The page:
Edinburgh 28-11 Leinster: Fit-again John Barclay shines on his debut

This was an odd match that pitched Leinster’s second string against a powerful Edinburgh squad, who only managed to take the lead immediately before the half-time break and only wrestled ?control of this match in the second 40 after a horrible opening quarter.

Edinburgh's Bill Mata fends off a would-be tackler on a charge upfield. Picture: Ross Parker/SNS/SRU
Edinburgh's Bill Mata fends off a would-be tackler on a charge upfield. Picture: Ross Parker/SNS/SRU

The points give Edinburgh a fighting chance of making the end-of-season play-offs, especially since two of their rivals, Benetton and the Scarlets, both lost last night.

Even better was the news that debutant John Barclay and Matt Scott both survived their first rugby in months. Barclay in particular looked impressive for a man who hadn’t laced his boots in anger for ten months. He even won the man of the match award, although that may have been a sentimental vote because he was overshadowed by the indefatigable Hamish Watson.

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Edinburgh Rugby’s answer to the Duracell Bunny carried like a man possessed last night and looks the perfect foil for the more cerebral Barclay. But, as is usual with Edinburgh, they had the tight five to thank for the transformation from first-quarter clowns to eventual winners.

Two of their four tries came from front row forwards, another to Bill Mata and the fourth went to the entire pack in the form of a penalty try from a set scrum. This was rugby as a game of power and Edinburgh enjoyed flexing their muscles, even if it took them a while to do so.

Almost all of the opening exchanges belonged to Leinster. They milked a scrum penalty when Edinburgh were at full strength and they repeated the trick when the home side were a man down for ten minutes, Fraser McKenzie perhaps lucky to get away with a yellow card for an ugly tip tackle on Leinster’s Noel Reid, which ended the centre’s match after just 12 minutes.

Ciaran Frawley kicked an early penalty for the visitors and, when given the opportunity to do likewise, Jaco van der Walt could only hit the upright.

Leinster were slicing Edinburgh open a little too easily and Henry Pyrgos was lucky not to join McKenzie on the sidelines when his knock-on ended another promising Leinster move.

The extra man eventually paid dividends. Leinster won a scrum penalty and kicked the ball into the corner and Sean Cronin barrelled his way over from the ensuing driving maul.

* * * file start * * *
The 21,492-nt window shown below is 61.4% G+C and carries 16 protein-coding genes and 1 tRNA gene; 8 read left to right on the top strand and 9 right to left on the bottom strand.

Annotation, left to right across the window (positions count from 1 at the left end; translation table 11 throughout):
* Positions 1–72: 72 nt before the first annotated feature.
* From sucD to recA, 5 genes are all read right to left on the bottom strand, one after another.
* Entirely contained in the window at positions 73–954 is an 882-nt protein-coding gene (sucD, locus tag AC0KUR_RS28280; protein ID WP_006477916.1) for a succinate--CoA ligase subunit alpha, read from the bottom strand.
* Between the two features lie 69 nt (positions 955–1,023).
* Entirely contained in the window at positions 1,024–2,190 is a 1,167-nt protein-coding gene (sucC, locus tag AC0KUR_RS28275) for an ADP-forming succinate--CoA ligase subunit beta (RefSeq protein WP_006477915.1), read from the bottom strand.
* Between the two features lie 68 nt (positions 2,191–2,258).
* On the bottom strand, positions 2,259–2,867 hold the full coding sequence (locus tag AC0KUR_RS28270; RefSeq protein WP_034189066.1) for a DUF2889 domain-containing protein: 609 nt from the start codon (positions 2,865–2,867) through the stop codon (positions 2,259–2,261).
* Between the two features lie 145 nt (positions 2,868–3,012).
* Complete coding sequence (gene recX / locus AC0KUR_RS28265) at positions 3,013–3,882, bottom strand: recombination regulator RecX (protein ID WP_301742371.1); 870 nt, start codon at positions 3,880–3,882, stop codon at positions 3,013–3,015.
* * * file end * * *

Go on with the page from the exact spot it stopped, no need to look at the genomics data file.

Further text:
The game was 20 minutes old before Edinburgh remembered they were playing for a place in the play-offs and upped the tempo accordingly.

The forwards got their driving maul into second gear but lost the ball yards from the Leinster line. Mata broke through but had no support on his shoulder. Another lineout drive was halted illegally which led to another lineout, another maul and a long series of pick and drives by the Edinburgh big men.

It was an arm wrestle and, what’s more, one that Leinster were winning until WP Nel got under the defensive radar to score by the posts on the half-hour mark.

Much of the good work was then undermined when Edinburgh conceded a penalty and three points from the kick-off.

But it wasn’t long before Edinburgh were camped on the Leinster line again. A series of set scrums five metres from the try line were all owned by the Edinburgh front row and the referee soon tired of all the shenanigans and awarded a penalty try to the home team on the stroke of half-time to give Edinburgh a 12-11 lead at the break.

Just minutes into the second 40 Leinster’s ill discipline caught up with them, Ireland flanker Dan Leavy was sent to the sidelines for repeatedly slowing Edinburgh’s ball.

Just as Leinster had done in the first half, Edinburgh took full advantage, kicking to the corner with their hooker, this time Ross Ford, rumbling over from short range.

From being 11-8 down just before the break, Edinburgh found themselves 21-11 up shortly after it and looking for that all-important bonus point fourth try.

It arrived after another long series of pick and drives which ended with Mata scoring to popular acclaim. Job done, and the TMO even wiped off a late Leinster effort.